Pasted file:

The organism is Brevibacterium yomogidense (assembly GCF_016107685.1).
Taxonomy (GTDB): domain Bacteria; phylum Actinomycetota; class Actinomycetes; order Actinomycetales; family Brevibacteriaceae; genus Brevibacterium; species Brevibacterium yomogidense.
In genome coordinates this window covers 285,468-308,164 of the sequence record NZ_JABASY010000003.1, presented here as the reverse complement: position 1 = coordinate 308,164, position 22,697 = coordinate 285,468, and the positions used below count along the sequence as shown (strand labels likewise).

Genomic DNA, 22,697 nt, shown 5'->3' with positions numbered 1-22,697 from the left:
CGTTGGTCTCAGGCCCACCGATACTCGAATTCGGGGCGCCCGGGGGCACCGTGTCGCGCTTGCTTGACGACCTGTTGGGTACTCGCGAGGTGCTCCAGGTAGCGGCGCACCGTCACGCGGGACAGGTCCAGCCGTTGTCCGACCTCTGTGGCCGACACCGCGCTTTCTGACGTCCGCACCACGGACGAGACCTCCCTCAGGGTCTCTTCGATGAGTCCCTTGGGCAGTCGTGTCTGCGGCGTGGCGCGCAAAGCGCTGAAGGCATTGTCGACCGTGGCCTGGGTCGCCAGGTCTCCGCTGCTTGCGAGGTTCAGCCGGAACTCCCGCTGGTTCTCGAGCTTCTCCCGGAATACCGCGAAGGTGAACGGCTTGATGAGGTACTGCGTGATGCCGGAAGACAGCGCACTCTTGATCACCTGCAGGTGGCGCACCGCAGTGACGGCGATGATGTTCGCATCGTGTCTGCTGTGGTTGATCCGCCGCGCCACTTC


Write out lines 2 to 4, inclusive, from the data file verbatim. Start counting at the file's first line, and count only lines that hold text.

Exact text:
Taxonomy (GTDB): domain Bacteria; phylum Actinomycetota; class Actinomycetes; order Actinomycetales; family Brevibacteriaceae; genus Brevibacterium; species Brevibacterium yomogidense.
In genome coordinates this window covers 285,468-308,164 of the sequence record NZ_JABASY010000003.1, presented here as the reverse complement: position 1 = coordinate 308,164, position 22,697 = coordinate 285,468, and the positions used below count along the sequence as shown (strand labels likewise).

Genomic DNA, 22,697 nt, shown 5'->3' with positions numbered 1-22,697 from the left: